The legislature in both the original and substitute bills excluded from the act "any individual employed by the United States" and provided further than "This act establishes a minimum standard for wages, hours, and working [[Orig. Op. Page 7]] conditions of all employees in this state, unless exempted herefrom, . . ."
It would therefore appear that, even considering the legislative history, if the employees of Federal government (which, it should be noted again, is not specifically included within the definition of employer in the act as passed), the State of Washington and political subdivisions of this state do not come within the purview of the act, the very basic rule of statutory construction, hereinbefore stated, that a statute should be so constructed so that no clause, sentence or word shall be held to be superfluous, void, or insignificant, would be unnecessarily violated. The exclusion granted to federal employees would be renderedsuperfluous by the construction arrived at by resort to legislative history.
Furthermore, it should be pointed out that the legislature, being advised of the laws which it enacted (section 1, chapter 23, Laws of 1891 (cf. RCW 1.16.080)supra), could have concluded that there was no requirement that the United States, the State of Washington, and its subordinate units of governments (governmental entities) be specifically mentioned in the definition of employer.
In this connection, it is interesting to note that in chapter 39.12 of the Revised Code of Washington, an act relating to "prevailing wages on public works contracts," the legislature expressly excluded certain employees of the state, and any county, municipality, or political subdivisions of this state from the operation of that act.
RCW 39.12.020 provides as follows:
". . .This chapter shall not apply to workmen or other persons regularly employed on monthly or per diem salary by the state, or any county, municipality, or political subdivision created by its laws." (Emphasis supplied.)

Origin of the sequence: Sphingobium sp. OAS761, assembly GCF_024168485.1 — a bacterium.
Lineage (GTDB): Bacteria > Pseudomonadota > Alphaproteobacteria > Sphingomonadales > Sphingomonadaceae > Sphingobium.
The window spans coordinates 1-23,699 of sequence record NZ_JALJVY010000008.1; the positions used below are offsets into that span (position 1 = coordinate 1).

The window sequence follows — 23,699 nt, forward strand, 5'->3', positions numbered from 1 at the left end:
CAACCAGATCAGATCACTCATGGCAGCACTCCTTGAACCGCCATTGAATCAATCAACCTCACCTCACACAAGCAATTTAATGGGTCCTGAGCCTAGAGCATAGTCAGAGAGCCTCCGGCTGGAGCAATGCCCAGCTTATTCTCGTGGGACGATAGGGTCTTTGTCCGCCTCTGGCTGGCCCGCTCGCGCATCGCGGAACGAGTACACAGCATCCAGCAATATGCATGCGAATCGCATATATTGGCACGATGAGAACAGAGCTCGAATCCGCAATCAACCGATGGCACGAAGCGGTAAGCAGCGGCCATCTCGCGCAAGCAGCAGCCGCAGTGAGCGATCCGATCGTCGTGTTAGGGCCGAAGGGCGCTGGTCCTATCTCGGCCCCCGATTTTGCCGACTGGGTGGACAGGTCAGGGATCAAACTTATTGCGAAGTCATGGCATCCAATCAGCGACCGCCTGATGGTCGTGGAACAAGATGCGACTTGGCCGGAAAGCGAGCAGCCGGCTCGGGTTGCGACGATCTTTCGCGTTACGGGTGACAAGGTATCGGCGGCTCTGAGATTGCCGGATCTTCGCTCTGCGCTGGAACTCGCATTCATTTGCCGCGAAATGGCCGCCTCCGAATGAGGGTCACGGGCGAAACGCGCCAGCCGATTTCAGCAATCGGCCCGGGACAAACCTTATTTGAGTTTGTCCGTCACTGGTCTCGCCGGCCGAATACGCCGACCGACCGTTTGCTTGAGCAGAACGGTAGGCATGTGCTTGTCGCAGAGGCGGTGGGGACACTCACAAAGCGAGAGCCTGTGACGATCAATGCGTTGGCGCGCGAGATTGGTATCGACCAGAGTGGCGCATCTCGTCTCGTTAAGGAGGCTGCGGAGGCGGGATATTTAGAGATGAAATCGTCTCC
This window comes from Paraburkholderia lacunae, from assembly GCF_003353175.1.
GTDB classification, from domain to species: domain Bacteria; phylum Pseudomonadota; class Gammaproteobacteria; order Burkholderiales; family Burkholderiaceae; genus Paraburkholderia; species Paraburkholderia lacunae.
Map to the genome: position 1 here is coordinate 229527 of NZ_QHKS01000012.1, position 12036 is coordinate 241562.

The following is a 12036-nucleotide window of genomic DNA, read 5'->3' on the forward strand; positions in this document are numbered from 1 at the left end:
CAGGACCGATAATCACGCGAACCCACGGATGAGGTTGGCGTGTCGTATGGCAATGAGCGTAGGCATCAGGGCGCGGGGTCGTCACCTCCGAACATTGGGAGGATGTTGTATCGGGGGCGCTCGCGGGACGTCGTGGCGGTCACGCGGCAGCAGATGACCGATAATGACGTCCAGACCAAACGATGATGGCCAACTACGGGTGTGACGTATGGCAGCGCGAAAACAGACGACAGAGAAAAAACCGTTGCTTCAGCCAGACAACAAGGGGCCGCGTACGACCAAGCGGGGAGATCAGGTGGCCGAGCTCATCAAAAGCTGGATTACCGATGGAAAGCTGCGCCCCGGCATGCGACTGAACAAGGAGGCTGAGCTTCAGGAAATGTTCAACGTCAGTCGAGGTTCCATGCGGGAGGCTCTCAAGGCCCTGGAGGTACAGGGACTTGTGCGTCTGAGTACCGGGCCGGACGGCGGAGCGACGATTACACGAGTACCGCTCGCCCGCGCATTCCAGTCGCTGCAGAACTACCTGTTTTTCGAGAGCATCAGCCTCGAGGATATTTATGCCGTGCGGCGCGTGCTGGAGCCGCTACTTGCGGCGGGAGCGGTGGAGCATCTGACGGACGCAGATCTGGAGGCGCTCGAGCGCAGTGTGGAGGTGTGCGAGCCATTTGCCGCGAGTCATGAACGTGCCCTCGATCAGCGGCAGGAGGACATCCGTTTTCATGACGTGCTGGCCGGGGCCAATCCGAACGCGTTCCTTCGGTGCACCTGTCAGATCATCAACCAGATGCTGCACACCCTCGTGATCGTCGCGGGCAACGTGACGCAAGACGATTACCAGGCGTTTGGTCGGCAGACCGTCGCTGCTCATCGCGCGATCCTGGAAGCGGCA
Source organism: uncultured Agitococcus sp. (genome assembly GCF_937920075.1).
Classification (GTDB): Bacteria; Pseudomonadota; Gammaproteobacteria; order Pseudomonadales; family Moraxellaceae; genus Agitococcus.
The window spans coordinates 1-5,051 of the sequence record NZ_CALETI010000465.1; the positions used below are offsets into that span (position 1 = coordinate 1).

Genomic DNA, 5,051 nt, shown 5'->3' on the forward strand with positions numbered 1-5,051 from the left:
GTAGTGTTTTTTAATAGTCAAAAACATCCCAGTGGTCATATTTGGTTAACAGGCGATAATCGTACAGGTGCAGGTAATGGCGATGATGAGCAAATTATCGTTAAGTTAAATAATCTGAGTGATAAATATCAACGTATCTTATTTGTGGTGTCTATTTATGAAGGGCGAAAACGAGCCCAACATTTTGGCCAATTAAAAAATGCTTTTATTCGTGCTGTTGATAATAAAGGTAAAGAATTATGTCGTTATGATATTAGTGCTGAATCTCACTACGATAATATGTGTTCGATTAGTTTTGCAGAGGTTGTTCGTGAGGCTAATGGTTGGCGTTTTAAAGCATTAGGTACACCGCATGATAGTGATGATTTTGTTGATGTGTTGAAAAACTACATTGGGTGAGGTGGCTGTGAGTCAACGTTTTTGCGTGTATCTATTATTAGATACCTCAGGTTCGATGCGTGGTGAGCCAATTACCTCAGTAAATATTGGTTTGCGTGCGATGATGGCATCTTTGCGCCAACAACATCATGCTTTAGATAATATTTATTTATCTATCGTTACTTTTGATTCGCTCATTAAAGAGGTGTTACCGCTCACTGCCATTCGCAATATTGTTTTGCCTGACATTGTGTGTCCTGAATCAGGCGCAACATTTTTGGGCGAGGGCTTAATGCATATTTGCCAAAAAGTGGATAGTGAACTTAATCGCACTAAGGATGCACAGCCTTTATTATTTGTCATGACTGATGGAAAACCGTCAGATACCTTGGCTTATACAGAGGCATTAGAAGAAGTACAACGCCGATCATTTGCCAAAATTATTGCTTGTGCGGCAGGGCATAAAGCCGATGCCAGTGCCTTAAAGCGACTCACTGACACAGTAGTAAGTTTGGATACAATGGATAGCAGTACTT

Since chapter 39.12 RCW and chapter 294, Laws of 1959, both concern wages, we believe it is significant that in the former some public employees were expressly exempted; in the latter, public employees were not mentioned at all and the legislature therein stated the act was to apply to all employees unless "exempted [t]herefrom." We readily admit that this reasoning alone would not be conclusive. However, we feel it unquestionably fortifies our conclusion that, in general, public employees come within the provisions of the new act. SeeState ex rel. Becker v. Wiley, 16 Wn. (2d) 340, 133 P. (2d) 507.
In passing, we should like to point out that we have made no attempt herein to rule upon what particular public employees are covered by the act. Needless to say, such a broad ruling at this time would not, as a practical matter, be feasible.
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In view of the fact that we recognize the courts, if presented with this problem, could, by considering the legislative history of the act as hereinbefore discussed, arrive at a conclusion contrary to that stated herein (which is based on the language of the act itself) we recommend that, because of the state wide question involved in this matter, steps be taken as soon as possible to initiate such action as you may deem appropriate to have the courts finally pass upon the effect of chapter 294, Laws of 1959, upon public employees.
We trust the foregoing will be of assistance to you.
Very truly yours,
JOHN J. O'CONNELL
ROBERT J. DORAN
Assistant Attorney General